WP 2020-12 Do No Harm? The Welfare Consequences of Behavioural Interventions
AUTHORS: Glenn Harrison, Karlijn Morsink, and Mark Schneider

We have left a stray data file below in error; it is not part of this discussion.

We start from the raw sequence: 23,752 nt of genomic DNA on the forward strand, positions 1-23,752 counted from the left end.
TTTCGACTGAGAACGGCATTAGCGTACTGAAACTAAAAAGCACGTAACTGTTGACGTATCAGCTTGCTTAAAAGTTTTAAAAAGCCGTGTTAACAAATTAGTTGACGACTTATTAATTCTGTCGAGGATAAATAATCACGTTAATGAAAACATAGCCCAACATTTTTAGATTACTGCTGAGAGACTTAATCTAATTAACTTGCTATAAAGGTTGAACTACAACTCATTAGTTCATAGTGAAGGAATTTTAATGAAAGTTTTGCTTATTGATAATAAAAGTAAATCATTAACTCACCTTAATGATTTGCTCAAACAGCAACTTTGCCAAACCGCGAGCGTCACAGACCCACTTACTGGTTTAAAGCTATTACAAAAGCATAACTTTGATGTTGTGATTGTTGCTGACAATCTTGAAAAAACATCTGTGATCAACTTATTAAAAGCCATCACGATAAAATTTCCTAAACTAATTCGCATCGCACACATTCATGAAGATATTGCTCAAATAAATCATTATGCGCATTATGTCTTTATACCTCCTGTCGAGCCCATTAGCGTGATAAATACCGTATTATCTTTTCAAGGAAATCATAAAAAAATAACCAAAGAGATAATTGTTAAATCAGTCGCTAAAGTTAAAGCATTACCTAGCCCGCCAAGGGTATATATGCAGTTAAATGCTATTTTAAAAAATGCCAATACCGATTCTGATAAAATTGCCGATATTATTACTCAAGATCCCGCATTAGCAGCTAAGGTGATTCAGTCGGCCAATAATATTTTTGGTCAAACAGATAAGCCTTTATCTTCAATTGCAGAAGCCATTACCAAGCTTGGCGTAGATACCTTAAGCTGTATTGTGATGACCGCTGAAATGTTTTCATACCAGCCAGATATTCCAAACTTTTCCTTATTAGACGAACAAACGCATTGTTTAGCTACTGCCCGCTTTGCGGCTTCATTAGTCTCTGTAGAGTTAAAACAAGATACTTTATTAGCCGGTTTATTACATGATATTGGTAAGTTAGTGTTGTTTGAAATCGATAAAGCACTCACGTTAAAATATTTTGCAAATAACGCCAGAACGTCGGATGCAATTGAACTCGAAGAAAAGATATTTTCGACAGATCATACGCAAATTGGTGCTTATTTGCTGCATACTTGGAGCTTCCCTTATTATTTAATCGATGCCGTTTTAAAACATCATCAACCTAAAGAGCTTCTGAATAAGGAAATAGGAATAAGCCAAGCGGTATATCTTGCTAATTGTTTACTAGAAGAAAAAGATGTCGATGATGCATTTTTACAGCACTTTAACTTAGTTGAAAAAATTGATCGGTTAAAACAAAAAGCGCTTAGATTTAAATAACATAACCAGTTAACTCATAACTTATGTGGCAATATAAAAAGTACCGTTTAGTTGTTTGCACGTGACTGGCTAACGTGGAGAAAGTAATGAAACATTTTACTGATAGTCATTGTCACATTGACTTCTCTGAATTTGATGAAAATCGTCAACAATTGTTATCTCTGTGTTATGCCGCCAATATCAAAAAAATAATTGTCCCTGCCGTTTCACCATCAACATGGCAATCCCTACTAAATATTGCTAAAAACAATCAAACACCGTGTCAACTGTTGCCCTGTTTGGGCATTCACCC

ABSTRACT: The principle of “do no harm” has long been established in the medical field in relation to proposed new drugs, procedures and devices. In that setting, we expect tests of clinical efficacy before the effectiveness of interventions are tested in the field. We propose that behavioural interventions in economics, where possible, be similarly subject to tests of efficacy before being applied in the field, to provide priors that they can be expected to be effective in the field and “do no harm.” We demonstrate one way to do this, by conducting an experiment in which we randomly assign individuals in the lab to a range of behavioural interventions that are typically used to promote index insurance in the field in low-income countries. Based on elicited risk preferences we estimate the expected individual-level welfare gains and losses from insurance decisions, and compare these across intervention arms. Although all interventions significantly increase take-up, and some increase understanding, we find no evidence that our behavioural interventions lead to an average increase in consumer welfare for all interventions.